Optimist: Someone who figures that taking a step backward after taking a step forward is not a disaster, it is more like Cha-Cha.
Oscar Wilde once said the difference between an optimist and a pessimist is that the optimist sees the donut, the pessimist the hole. It is an interesting variation on the glass half full, glass half empty analogy.
But, beyond being the subject of pithy quotes, does optimism (or lack of optimism) play any meaningful role in the workplace? Well, it turns out the answer is yes. Researchers have determined positive emotions help people make better decisions and have an impact on both the level of performance and degree of work-life balance.
Marcial Losada researched low, medium and high performing teams to see if there were any patterns that could be used as a predictor of team performance. From that work he observed an individual’s ratio of positive to negative emotions impacted their ability to succeed. He operationalized this observation by creating the critical positivity ratio measure. American Psychologist published his work in 2005. A key conclusion of his research was positive emotions enables better team performance while negative emotions hold teams back.
Along the same lines, Shawn Murphy wrote a book entitled “The Optimistic Workplace: Creating an Environment that Energizes Everyone”. He asserts the best work comes from a positive environment.
If you think about it, it isn’t surprising optimism plays a role in work productivity. If you are in a foul mood and having a bad day, chances are you will be less productive. If you are on a team of naysayers, chances are you won’t efficiently achieve the team goals (if you achieve them at all). We have all been there at least one time in our career. Negative mood, anger, frustration in your life impacts your productivity.
It only makes sense a location where residents are optimistic presents you a better opportunity to find and hire optimistic employees for your business. So where are the U.S. locations where the most optimistic people live?
Xavier University’s American Dream Composite Index (ADCI) research can provide some insight to answer that question. The ADCI measures resident perception of 35 dimensions that make up the American Dream. One of those dimensions is Optimism.
These results are based on resident responses to a national ADCI survey ran monthly over a three-year period (2013, 2014, 2015). I am presenting the states where resident perception is statistically significantly greater than national average. For example, an index of 135 is to be read as residents of that state rate their expectation of good things for themselves in life (optimism) 35% higher than national average.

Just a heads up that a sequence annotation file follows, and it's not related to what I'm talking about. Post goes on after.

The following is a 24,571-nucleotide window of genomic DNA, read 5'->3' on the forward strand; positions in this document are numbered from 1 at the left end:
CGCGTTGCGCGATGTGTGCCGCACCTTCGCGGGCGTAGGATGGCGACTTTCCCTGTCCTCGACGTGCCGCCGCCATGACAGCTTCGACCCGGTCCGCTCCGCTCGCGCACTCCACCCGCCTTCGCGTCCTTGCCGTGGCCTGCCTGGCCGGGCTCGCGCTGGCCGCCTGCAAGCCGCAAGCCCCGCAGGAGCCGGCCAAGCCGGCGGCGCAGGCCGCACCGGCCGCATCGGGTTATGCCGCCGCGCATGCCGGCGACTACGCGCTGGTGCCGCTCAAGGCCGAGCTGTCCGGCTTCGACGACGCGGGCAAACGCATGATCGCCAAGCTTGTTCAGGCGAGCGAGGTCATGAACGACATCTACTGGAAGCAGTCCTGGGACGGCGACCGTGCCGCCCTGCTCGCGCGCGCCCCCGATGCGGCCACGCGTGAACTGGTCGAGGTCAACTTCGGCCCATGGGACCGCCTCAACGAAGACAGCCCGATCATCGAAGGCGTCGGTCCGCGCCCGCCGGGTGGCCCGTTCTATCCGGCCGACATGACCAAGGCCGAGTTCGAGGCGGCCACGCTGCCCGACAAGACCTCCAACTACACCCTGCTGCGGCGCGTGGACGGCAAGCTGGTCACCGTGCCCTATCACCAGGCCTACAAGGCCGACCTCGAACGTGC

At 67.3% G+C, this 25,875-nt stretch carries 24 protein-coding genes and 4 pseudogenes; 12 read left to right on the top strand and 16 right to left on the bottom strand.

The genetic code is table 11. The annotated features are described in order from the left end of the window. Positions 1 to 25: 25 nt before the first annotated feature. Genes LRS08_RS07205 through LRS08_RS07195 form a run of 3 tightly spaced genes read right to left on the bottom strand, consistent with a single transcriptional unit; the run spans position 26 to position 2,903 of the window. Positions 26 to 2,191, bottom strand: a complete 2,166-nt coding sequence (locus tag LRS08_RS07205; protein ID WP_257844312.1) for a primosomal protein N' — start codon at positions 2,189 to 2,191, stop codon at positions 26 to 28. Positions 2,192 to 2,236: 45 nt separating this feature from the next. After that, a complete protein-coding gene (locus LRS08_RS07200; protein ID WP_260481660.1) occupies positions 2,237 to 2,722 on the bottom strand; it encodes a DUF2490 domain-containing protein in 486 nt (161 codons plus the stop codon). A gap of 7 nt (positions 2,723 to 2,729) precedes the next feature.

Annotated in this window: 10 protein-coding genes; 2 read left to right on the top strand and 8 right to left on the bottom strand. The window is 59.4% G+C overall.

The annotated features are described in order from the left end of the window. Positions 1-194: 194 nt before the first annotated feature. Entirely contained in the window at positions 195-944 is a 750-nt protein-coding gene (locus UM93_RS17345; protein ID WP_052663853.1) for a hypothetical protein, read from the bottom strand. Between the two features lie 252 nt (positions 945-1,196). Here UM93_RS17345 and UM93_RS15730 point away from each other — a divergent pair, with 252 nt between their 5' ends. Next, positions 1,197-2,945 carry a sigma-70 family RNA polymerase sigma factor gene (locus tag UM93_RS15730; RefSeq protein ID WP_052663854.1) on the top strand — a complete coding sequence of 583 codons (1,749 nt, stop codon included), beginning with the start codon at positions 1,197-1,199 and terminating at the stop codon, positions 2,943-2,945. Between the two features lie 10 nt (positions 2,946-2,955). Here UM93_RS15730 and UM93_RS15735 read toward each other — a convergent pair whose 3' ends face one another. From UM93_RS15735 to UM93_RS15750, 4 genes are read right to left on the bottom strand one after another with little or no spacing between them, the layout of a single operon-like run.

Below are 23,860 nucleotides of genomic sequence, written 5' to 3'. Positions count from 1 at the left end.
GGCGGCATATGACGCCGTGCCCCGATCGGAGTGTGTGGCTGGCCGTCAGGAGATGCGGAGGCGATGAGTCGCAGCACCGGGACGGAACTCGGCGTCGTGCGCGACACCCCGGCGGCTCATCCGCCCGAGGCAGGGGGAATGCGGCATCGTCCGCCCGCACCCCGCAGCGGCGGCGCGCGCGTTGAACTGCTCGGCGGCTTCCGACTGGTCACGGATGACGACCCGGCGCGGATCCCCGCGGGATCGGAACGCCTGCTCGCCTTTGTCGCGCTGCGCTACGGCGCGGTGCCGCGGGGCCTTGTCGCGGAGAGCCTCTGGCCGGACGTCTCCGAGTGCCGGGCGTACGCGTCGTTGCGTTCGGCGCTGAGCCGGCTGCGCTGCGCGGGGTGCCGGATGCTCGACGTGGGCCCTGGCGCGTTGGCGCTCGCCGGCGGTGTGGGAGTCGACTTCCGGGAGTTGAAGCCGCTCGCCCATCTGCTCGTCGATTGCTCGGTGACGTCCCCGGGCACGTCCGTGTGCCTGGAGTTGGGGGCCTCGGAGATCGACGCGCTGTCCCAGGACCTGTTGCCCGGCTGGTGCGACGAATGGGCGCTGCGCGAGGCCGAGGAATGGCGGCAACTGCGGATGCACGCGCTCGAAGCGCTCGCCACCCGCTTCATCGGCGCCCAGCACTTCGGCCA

Just for grins, I also share the state with the dubious honor of having the least optimistic residents.
States where resident optimism is statistically significantly greater than national average.
Hawaii (index 135)
Nevada (index 115)
Oregon (index 109)
New Mexico (index 107)
Washington (index 106)
Arizona (index 106)
California (index 105)
Arkansas (index 105)
Utah (index 105)
Texas (index 105)
New Jersey (index 104)
Illinois (index 102)
Least optimistic state
Vermont (index 86)
If you are looking to live in a state where your neighbors are more likely to have a positive outlook on life, then you should check out one of the 12 states with optimism scores greater than national average.
If you are a business owner or CEO and are trying to decide between site locations in multiple states, then you might want to give an advantage to a location if it is in one of the 12 states where your probability of finding and hiring optimistic employees would be greater. Let’s face it, any advantage you can get to improve your odds of operational success is worth serious consideration.
If you are an elected official (or economic development professional) in a state that is not among the 12 state s with optimism scores greater than national average, you should ask and answer the question “Why?”. Start by analyzing some of the states on the list to determine their success drivers.
Where is it easiest to achieve the American Dream?
Check out the Site Selection article that ranks all states and major MSAs based on the degree to which their residents perceive they are achieving their American Dream. You will be able to see the performing states/MSAs for each dimension of the American Dream and overall. Special thanks to Site Selection Magazine for their continuing support in helping bring these data to economic development professionals, elected officials and anybody else with an interest in better understanding the American Dream.